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Patchogue Family Law Blog

Divorce, property division and your house

You may have lived withyour spouse in your family home for the last 10 years, but after your divorce is finalized, you won't be living with him or her anymore. One or both of you will have to move out and find a new home.

This begs the question: Who gets to keep the family home after a divorce?

Questions about child support modification

If you or your ex-spouse's financial circumstances have changed -- whether you're the recipient or the payer of child support -- you may be able to apply for a child support modification. If successful, a judge will permanently or temporarily alter the child support payments that apply to your divorce decree.

Parents who want to modify their child support orders will likely have a lot of questions about the process. Here are three general questions that will probably be on their minds:

How should parents spend child support money?

When a single mother or father has full custody of his or her children, the financial burden of caring for the children will be noteworthy. For this reason, New York family law courts usually order the noncustodial parent to pay a specific amount of money each month in child support payments.

Clearly, the recipient of child support cannot spend this money on his or her own enjoyment. Child support money must be spent on the kids who are supposed to benefit from it.

What is constructive emancipation?

Nearly all children want to be adults as quickly as possible. It's only later that -- as adults -- we might hark back to the days of when we were younger and didn't have a care or concern.

Sometimes, teenagers will actually act on their wish to be free, move out and establish themselves as independent adults. But what if you're paying child support to your ex-spouse regarding a minor teenager who has moved out of the home and is now financially independent? Should you continue paying child support in a situation like this?

Need-to-know information for sole custody parents

Regardless of whether you and your spouse agreed to sole custody, you received a sole custody award through litigation or the judge deemed the other parent unfit to share custody, there are a few things you should know as a sole custody parent.

First and foremost, you need to know what kind of sole custody you have. If you have sole physical custody, it means that your child will live with you full-time and the other parent might have visitation rights. If you have sole legal custody, it means that you'll have decision-making authority over important child care and parenting matters - like medical care, education, religion and extra-curricular activities.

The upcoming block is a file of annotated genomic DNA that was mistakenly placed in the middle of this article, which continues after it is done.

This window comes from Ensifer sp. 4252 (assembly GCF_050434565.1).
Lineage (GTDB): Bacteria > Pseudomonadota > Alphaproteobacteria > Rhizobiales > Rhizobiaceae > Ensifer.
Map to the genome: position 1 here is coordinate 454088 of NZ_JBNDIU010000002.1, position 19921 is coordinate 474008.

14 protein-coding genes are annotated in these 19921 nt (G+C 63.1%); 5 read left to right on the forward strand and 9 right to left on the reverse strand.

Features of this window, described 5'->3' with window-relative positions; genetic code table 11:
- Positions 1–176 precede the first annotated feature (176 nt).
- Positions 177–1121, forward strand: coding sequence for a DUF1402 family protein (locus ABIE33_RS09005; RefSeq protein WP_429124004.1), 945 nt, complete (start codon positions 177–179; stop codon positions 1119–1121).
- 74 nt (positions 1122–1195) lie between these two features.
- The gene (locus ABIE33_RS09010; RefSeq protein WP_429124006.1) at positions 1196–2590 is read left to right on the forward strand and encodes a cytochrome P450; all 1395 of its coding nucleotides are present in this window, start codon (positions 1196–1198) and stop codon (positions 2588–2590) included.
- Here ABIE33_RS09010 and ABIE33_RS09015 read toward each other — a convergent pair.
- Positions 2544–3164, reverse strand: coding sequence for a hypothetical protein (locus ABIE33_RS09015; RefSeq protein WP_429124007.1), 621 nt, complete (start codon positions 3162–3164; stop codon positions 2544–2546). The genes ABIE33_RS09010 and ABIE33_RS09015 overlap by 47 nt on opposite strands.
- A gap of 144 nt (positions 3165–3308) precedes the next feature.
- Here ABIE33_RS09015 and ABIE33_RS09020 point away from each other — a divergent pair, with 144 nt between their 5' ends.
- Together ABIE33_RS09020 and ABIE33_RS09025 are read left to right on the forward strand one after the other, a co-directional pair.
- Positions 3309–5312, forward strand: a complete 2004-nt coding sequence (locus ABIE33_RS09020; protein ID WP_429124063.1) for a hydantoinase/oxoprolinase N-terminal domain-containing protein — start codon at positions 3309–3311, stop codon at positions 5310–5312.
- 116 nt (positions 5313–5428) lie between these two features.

What's parental alienation syndrome?

Children need to have a strong relationship with both their parents. They also need protection from the arguments and conflicts that come up between their parents.

In spite of the needs and best interests of their children, however, some parents fight to push the other parent away. They might even encourage their child to choose sides, and manipulate their child to dislike the other parent.

Can I change my child custody plan?

There could be any number of reasons why you'd want to change your child custody plan. Maybe you started a new job and your work schedule doesn't fit in with this. Or, maybe you got sick and you can't take care of your children in the same way at this time.

If you need to change your plan, you'll have various options at your disposal depending on your situation.

Pets and divorce: What does your dog really want?

In New York child custody cases, courts will always consider the best interests of the child first and foremost in arriving at their child custody decisions. In certain circumstances -- when the child is old enough and mature enough -- courts will also ask for input from the child when making their determinations on what is in the child's best interests.

But what about pets? Should divorcing spouses think about the best interests of their pets when deciding who the family dog will go to in their divorce proceedings? And, can we know what the best interests and preferences of an animal would be?

Can my wife take my ski cabin in our divorce?

You've had your ski cabin for years. In fact, you grew up going to that mountain cabin in Vermont, which used to belong to your grandparents. Then your parents inherited it, and now it's yours. It's always been your favorite weekend escape.

You and your wife and kids have enjoyed the property, too. The last ten years, you've learned to rely on it as the perfect way to entertain your kids during the cold winter months.

8 ways your spouse tries to hurt you during divorce

You think you and your spouse both know that the marriage is a bust. You tell him or her you want a divorce. At this point, you're almost expecting relief.

Instead, your spouse is furious. There's shouting. Shoes get thrown. Plates get knocked off the kitchen table. Doors get slammed. You're starting to worry that the neighbors are about to call the cops when your spouse storms out, screaming about staying in a hotel.

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